'How are we to tackle historical trauma and its consequences? Let’s consider a two-pronged approach.
Firstly, we must implement the principles that are known to facilitate recovery or healing from historical trauma and its consequences.
Secondly, we must engage and learn from Aboriginal people who have overcome adversity. Who better to teach us then those who have ‘been there’? Aboriginal people who live successfully in two cultures can also teach us about resilience.
The core experiences of psychological trauma are 1) disempowerment, 2) disconnection from others, and 3) loss of a sense of power and control (or loss of agency). The first task of the healing process is to ensure safety of the person.
Healing of trauma (and historical trauma), therefore, is based upon four key principles: (1) provision of safety; (2) empowerment of the person; (3) creation of new connections, and 4) restoration of the person’s power and control.
Empowerment is key because healing is something that is done by the person – it is not what a practitioner or treatment service does to, or for, them.
We must empower people to heal by giving them hope (that healing is possible), understanding (of the nature of the problem and how it can be overcome) and a sense of belonging.
In relation to the third principle, healing can take place only within the context of relationships (or community); it cannot occur in isolation.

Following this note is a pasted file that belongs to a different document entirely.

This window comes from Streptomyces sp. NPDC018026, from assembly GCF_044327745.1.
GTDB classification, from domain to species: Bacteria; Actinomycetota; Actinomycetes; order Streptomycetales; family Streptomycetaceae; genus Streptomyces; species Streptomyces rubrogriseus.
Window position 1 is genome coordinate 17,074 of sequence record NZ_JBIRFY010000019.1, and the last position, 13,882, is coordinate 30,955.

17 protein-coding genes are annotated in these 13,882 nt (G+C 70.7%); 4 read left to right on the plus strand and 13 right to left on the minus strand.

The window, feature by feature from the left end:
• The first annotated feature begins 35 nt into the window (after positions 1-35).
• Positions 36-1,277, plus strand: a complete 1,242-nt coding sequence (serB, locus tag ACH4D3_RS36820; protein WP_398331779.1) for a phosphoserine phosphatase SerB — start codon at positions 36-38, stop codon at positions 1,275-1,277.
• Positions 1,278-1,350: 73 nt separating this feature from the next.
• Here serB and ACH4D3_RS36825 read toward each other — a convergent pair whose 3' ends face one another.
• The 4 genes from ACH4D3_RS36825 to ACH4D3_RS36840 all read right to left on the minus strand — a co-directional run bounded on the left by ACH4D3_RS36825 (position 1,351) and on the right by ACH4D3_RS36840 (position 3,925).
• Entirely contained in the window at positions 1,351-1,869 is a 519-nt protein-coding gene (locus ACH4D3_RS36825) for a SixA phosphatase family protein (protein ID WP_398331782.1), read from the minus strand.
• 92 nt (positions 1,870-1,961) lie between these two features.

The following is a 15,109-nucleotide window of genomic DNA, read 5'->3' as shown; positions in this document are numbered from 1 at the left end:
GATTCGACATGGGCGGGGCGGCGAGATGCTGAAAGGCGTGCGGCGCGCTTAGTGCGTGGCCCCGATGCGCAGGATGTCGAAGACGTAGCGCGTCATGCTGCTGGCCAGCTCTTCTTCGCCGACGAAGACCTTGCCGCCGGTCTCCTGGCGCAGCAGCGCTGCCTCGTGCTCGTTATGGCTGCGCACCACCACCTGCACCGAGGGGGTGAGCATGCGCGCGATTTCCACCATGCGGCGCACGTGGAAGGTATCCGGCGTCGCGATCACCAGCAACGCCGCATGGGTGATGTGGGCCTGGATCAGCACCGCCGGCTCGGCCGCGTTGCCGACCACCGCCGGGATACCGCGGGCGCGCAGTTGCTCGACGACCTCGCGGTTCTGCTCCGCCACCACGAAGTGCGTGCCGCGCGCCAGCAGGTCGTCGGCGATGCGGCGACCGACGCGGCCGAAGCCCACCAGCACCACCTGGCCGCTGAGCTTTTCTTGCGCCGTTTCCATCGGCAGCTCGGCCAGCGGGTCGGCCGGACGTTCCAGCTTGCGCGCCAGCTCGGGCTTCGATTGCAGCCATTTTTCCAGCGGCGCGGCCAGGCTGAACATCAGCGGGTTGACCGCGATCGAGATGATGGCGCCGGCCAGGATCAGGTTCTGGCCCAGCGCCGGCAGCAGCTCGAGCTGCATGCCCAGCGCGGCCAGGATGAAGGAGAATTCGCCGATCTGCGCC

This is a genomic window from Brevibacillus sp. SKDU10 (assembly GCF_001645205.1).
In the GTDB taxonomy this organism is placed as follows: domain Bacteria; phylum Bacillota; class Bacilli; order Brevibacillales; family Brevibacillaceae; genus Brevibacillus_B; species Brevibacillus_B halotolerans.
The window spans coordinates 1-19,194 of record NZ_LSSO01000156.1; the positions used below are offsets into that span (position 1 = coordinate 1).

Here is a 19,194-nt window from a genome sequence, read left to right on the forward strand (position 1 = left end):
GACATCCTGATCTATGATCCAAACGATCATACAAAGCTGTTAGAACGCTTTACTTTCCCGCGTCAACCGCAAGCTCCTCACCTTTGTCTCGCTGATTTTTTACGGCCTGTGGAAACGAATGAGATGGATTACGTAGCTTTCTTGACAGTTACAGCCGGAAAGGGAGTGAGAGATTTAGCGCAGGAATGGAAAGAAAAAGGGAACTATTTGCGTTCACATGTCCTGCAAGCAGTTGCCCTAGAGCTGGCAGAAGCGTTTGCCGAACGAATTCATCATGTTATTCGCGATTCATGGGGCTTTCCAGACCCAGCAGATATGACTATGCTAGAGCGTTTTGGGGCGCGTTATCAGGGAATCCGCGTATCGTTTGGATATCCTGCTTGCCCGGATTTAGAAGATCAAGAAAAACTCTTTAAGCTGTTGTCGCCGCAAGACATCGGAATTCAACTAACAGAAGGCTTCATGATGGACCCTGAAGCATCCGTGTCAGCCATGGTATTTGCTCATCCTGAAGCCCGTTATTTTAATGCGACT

‘I alone can do it, but I cannot do it alone.’
The connecting process often involves the person recreating psychological facilities damaged by trauma (e.g. trust, autonomy, intimacy) and learning or relearning social skills.
When people are connected, they can receive the support of other people, which allows them to feel accepted and loved. This leads to an enhanced self-esteem and motivation to change. The support of family and peer support play an important role in healing.
A further important component of healing is gaining a sense of agency (or power and control; Principle 4 above), which comes from: being engaged in meaningful activities; finding a niche in the community; being given informed choices and be able to act upon them, and by helping other people. The latter is therapeutic in its own right.
Connecting Aboriginal people to their culture, land, spirituality and history is key for healing to occur. When these connections are strong, Aboriginal people gain a sense of who they are and where they belong.
Culture provides meaning and purpose to life and a sense of wellbeing. Identifying, preserving and sharing culture gives Aboriginal people a sense of pride and hope of a positive future. All these elements facilitate healing and help the person develop a strong positive identity.'
Of course, there is much more involved in healing historical trauma and I will be talking about that in future blogs.